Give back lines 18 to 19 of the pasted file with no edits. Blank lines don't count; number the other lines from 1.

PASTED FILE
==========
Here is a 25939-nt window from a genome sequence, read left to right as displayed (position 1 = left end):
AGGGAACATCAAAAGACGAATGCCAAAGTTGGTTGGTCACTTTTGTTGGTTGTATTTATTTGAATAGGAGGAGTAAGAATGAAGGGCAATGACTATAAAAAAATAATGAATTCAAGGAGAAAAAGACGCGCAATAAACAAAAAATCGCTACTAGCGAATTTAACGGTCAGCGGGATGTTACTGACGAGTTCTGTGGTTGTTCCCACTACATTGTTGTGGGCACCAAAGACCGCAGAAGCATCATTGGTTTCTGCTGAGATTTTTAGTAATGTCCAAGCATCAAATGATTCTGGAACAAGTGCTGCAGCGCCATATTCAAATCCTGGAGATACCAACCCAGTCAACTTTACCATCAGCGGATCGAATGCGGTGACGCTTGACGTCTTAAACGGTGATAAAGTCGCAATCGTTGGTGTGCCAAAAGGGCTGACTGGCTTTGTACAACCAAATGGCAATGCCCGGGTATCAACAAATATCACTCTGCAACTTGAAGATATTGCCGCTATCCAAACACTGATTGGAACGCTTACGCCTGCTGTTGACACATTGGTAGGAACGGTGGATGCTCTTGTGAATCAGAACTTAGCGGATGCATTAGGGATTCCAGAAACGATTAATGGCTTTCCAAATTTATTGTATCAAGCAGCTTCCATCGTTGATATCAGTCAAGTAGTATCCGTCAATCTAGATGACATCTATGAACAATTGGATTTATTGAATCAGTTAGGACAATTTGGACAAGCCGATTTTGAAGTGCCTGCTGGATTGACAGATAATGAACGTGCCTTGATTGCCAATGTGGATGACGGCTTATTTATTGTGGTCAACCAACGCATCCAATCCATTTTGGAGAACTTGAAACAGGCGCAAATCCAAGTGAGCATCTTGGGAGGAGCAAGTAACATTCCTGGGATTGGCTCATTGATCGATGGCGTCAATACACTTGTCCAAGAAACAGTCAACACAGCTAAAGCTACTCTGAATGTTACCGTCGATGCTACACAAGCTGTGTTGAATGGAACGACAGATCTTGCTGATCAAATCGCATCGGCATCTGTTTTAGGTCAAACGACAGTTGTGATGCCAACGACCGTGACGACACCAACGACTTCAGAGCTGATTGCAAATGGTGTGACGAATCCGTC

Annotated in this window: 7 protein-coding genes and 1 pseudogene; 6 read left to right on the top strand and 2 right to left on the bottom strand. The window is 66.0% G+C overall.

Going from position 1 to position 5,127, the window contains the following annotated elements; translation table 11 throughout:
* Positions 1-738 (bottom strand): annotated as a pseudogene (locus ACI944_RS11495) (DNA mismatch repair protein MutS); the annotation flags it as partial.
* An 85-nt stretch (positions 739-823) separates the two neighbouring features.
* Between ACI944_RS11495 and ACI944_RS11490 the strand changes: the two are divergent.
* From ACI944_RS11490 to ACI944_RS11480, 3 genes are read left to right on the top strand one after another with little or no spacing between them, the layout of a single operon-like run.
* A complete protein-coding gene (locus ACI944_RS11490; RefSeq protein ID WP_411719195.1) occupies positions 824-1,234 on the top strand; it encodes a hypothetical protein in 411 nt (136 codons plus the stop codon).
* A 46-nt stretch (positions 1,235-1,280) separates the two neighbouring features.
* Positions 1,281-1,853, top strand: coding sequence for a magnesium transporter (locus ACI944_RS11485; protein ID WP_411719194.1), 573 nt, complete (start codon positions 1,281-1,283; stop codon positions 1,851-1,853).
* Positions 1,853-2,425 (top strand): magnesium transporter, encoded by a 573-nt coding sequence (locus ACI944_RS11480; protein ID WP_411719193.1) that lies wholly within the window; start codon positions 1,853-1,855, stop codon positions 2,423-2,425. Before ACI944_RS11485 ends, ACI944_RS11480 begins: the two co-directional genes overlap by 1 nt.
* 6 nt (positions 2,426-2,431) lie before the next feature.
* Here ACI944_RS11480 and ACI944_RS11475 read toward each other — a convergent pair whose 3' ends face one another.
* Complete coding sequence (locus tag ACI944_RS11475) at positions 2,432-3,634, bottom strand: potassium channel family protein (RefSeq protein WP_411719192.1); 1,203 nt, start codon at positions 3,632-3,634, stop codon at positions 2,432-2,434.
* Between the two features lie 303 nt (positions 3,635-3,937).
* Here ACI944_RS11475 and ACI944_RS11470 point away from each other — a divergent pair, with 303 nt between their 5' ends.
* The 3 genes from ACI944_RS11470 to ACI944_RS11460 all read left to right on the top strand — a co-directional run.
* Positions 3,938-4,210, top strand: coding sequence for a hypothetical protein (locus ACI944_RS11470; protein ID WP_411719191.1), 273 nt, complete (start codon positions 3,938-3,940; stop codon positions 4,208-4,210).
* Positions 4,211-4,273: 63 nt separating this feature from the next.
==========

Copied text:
* The 3 genes from ACI944_RS11470 to ACI944_RS11460 all read left to right on the top strand — a co-directional run.
* Positions 3,938-4,210, top strand: coding sequence for a hypothetical protein (locus ACI944_RS11470; protein ID WP_411719191.1), 273 nt, complete (start codon positions 3,938-3,940; stop codon positions 4,208-4,210).